Upscale quick-casual restaurants (think Noodles, Chipotle, Cosi, Panera Bread) were initially an alternative to fast-food places where the hamburger is king. Inevitably, more upscale burger franchises elbowed their way into the market, notably Five Guys Burgers and Fries, a national chain born in Arlington, Va., with a local outlet on State Street. Five Guys sells itself by using never-frozen meat and making its French fries from fresh Idaho potatoes. The only other thing on the menu besides burgers and fries is hot dogs. Five Guys won the Serious Eats Chain Burger Tournament this year over In-N-Out Burger, after defeating others in the prelims.
I will 'fess up that I am not enamored of Five Guys' burger, so one of my main criteria for evaluating Bub's Burger Joint, a locally owned operation on East Washington Avenue pretty obviously fashioned after Five Guys, was inevitably, "Is this better than Five Guys?"
Ambiance: Bub's. While Bub's is not going to win any design awards, it is trying. The walls are covered with old-timey photos and salvaged vintage doors and window frames, like a Bizarro-world version of Nostrano. The mishmash of decor is sort of jarring. But it's at least a few steps up from the impersonal fluorescent glare of State Street's Five Guys.
Plus, Bub's often has really good music playing (like a live version of "Cowgirl in the Sand" from Neil Young). Everybody behind the counter seems to be working really hard, too.
Burgers: Bub's. The base burger is called the Bona Fide, and it comes with two beef patties. If you're not quite so hungry, remember to order the single Bona Fide, which is plenty for average appetites. Bison patties are also available.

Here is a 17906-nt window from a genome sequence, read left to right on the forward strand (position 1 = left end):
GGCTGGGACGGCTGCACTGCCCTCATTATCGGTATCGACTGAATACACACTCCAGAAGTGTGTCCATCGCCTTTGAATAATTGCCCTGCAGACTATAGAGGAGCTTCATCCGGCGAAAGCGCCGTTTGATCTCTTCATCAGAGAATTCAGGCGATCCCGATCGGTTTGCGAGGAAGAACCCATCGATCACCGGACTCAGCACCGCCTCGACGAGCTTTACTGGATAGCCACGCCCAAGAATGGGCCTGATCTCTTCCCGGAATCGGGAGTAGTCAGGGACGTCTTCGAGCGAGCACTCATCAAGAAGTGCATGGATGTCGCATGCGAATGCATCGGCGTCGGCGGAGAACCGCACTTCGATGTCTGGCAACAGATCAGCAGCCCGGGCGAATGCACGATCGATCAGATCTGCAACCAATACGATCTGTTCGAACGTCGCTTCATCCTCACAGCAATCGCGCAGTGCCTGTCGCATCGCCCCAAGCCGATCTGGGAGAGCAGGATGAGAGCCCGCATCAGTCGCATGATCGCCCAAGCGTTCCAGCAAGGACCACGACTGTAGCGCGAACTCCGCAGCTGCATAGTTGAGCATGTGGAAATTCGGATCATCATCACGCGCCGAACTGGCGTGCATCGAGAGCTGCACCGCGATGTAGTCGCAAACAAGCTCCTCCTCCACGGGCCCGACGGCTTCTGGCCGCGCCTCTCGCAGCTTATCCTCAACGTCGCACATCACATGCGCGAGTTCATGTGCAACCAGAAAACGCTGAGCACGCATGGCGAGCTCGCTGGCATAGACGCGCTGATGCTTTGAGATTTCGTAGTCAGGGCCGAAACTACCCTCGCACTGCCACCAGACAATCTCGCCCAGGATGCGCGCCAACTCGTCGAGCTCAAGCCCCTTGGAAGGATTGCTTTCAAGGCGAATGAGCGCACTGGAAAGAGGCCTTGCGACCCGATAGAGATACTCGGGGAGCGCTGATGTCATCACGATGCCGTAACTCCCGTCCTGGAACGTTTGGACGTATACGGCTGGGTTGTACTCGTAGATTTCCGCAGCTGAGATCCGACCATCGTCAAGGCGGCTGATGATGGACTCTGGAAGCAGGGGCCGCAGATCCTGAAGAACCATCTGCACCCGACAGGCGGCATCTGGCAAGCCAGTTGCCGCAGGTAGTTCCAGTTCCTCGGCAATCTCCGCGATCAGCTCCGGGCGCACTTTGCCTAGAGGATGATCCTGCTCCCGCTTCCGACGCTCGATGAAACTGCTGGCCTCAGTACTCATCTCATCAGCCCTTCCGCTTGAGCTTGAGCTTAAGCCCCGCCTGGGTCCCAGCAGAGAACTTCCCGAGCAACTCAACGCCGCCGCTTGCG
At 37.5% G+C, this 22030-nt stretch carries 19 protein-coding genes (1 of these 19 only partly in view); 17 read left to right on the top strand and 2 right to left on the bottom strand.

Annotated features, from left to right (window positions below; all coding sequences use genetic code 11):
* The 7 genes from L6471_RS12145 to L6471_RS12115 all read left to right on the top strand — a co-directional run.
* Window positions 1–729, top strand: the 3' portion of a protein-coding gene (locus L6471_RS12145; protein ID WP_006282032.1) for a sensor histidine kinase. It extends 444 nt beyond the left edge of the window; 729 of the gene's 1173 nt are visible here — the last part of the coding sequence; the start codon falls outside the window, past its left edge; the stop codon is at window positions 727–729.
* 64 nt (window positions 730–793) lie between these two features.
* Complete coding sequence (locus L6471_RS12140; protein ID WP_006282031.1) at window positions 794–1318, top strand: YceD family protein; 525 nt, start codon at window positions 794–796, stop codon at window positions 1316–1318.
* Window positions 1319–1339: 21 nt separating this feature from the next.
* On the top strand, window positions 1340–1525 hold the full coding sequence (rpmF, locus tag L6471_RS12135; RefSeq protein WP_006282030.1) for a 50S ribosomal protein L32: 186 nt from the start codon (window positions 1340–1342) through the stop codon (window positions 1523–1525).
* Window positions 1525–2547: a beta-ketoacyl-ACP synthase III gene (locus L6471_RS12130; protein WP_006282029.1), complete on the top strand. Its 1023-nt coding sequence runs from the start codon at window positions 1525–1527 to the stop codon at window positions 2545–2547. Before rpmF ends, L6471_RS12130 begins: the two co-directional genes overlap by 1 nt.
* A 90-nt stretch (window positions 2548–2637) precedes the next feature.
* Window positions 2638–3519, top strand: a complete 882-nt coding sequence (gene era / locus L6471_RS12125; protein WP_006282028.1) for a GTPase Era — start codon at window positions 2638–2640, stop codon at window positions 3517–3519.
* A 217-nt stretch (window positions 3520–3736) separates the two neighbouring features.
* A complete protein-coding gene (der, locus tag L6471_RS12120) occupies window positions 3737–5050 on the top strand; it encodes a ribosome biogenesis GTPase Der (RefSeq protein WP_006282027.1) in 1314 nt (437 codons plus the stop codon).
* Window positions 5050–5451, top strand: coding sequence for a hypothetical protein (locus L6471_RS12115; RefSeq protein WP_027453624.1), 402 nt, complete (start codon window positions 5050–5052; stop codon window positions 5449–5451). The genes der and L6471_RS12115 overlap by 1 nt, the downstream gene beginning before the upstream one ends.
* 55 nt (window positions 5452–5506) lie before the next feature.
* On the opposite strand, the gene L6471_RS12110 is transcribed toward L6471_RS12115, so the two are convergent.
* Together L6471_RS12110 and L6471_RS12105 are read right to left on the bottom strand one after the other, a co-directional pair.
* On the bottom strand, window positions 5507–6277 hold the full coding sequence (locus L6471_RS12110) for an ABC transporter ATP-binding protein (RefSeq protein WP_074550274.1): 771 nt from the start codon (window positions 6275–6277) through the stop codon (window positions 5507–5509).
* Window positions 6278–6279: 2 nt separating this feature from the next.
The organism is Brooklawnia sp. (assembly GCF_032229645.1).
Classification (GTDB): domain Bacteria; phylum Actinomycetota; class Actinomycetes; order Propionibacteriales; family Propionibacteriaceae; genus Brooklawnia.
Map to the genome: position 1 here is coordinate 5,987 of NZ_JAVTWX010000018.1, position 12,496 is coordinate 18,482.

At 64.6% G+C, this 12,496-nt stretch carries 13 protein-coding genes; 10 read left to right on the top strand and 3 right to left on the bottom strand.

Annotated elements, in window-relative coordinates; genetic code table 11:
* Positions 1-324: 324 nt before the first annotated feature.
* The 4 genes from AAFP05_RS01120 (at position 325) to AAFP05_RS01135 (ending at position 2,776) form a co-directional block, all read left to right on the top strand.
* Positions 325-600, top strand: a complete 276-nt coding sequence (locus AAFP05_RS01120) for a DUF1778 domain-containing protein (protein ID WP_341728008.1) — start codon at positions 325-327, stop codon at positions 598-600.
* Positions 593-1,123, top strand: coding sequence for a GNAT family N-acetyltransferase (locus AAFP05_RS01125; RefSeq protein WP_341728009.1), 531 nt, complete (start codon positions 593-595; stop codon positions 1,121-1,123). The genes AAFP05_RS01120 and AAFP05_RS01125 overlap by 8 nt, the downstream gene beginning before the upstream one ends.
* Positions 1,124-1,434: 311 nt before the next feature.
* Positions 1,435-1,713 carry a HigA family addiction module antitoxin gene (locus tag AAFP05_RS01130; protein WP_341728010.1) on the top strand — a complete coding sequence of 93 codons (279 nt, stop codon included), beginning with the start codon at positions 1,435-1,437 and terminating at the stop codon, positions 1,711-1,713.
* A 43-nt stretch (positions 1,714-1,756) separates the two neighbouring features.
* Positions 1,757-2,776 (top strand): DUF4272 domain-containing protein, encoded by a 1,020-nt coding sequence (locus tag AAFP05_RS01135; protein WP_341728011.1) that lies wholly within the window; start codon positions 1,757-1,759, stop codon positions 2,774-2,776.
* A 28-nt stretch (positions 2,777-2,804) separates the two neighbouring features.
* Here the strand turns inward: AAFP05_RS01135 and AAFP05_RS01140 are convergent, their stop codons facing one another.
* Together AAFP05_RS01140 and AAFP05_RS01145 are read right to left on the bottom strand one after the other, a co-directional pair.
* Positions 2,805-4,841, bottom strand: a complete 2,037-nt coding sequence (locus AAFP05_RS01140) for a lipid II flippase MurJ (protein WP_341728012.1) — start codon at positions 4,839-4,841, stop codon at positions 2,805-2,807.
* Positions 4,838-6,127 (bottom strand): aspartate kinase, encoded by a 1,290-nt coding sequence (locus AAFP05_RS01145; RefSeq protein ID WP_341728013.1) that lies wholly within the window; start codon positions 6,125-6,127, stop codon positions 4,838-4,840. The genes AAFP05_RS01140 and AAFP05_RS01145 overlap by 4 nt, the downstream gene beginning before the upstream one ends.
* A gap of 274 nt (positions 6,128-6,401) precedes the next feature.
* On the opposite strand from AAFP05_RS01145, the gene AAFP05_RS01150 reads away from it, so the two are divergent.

The buns, a puffy sesame-seed model, were fresh and had some body and flavor. Pick from cheddar, Swiss, American or pepper jack cheese, or add bacon.
All toppings are included: mayo, relish, onions (raw or grilled), lettuce, pickles, jalapeños, tomatoes, relish, A1 steak sauce, grilled mushrooms and, of course, ketchup and mustard. There's also a raft of various hot sauces available that you can apply yourself.
The meat was almost pink in the center and was moist, but the overall taste of the hamburger was from bun, grease, cheddar cheese and salt; that is, it was all quite pleasurable in a drive-in sort of way, without carrying any discernible meat flavor.
We have become so accustomed to the fast-food burger in this country that we barely notice that we're not tasting any meat - so much so that a thick burger with a center that's so far away from the bun and the cheese that you really do end up with mouthfuls of just meat can seem like too much of a commitment.
No one at Bub's is asking you to make that kind of commitment. In the scheme of mass-market burgers, Bub's is comfortably on the high end of fast, but not approaching what I guess might be called a "gourmet burger," i.e., something that actually tastes like meat.
Fries: Five Guys. Fries at Bub's come in regular or sweet potato, and in two sizes, regular and large, which might better be described as "ridiculously too many" and "way more even than that." They're freshly cut in-house (you can even see the boxes of potatoes and yams stacked up near the counter), but both versions come limp rather than crisp, and at the same time a little burnt-tasting.
Other menu items: Bub's. An all-beef hot dog is joined by a ribeye sandwich, a chicken sandwich and a veggie walnut burger. Keeping in mind the rule of thumb that when the name of a place is "burger joint," it's usually best to order the burger, I will say that the walnut burger is a welcome sight on the menu. They come from Madison's own Nature's Bakery. Walnut burgers are pretty much fried nuts held together with tofu - add some cheese and other fixings and they don't taste that different from the Bona Fide patty, maybe even more worth savoring.
Bub's also serves beer (Ambergeddon, Hopalicious, Fat Tire, Schlitz and PBR) in bottles.
Bub's doesn't serve anything like a side salad or even coleslaw, which is a big minus.
But then, neither does Five Guys.